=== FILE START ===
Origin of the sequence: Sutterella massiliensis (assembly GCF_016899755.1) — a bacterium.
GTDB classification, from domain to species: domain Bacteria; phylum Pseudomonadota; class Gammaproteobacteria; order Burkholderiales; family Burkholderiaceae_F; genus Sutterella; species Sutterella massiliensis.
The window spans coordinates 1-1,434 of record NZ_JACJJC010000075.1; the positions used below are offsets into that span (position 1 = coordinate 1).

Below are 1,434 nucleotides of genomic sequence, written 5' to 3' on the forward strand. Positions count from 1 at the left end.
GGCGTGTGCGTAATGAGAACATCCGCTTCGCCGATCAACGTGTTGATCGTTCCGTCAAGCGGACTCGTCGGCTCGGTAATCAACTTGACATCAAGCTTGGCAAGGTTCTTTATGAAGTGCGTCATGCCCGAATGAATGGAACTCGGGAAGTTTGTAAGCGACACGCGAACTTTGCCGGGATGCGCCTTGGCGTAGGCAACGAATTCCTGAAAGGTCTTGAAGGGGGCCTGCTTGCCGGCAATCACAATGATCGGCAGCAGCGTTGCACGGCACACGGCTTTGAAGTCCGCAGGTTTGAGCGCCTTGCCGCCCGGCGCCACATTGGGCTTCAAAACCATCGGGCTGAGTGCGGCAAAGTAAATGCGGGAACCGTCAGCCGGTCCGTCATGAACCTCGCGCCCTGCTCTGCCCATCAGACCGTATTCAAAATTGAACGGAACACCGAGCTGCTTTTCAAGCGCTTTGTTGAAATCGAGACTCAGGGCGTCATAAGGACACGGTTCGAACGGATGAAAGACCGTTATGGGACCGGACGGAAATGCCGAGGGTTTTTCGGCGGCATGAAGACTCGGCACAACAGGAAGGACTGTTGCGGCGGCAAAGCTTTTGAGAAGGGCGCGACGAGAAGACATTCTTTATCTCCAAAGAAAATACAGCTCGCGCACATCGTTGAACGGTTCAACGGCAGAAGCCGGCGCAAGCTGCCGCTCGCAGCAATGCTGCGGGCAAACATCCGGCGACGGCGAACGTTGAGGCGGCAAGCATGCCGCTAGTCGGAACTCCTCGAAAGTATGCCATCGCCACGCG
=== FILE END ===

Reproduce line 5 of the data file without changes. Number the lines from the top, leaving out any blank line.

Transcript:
GGCGTGTGCGTAATGAGAACATCCGCTTCGCCGATCAACGTGTTGATCGTTCCGTCAAGCGGACTCGTCGGCTCGGTAATCAACTTGACATCAAGCTTGGCAAGGTTCTTTATGAAGTGCGTCATGCCCGAATGAATGGAACTCGGGAAGTTTGTAAGCGACACGCGAACTTTGCCGGGATGCGCCTTGGCGTAGGCAACGAATTCCTGAAAGGTCTTGAAGGGGGCCTGCTTGCCGGCAATCACAATGATCGGCAGCAGCGTTGCACGGCACACGGCTTTGAAGTCCGCAGGTTTGAGCGCCTTGCCGCCCGGCGCCACATTGGGCTTCAAAACCATCGGGCTGAGTGCGGCAAAGTAAATGCGGGAACCGTCAGCCGGTCCGTCATGAACCTCGCGCCCTGCTCTGCCCATCAGACCGTATTCAAAATTGAACGGAACACCGAGCTGCTTTTCAAGCGCTTTGTTGAAATCGAGACTCAGGGCGTCATAAGGACACGGTTCGAACGGATGAAAGACCGTTATGGGACCGGACGGAAATGCCGAGGGTTTTTCGGCGGCATGAAGACTCGGCACAACAGGAAGGACTGTTGCGGCGGCAAAGCTTTTGAGAAGGGCGCGACGAGAAGACATTCTTTATCTCCAAAGAAAATACAGCTCGCGCACATCGTTGAACGGTTCAACGGCAGAAGCCGGCGCAAGCTGCCGCTCGCAGCAATGCTGCGGGCAAACATCCGGCGACGGCGAACGTTGAGGCGGCAAGCATGCCGCTAGTCGGAACTCCTCGAAAGTATGCCATCGCCACGCG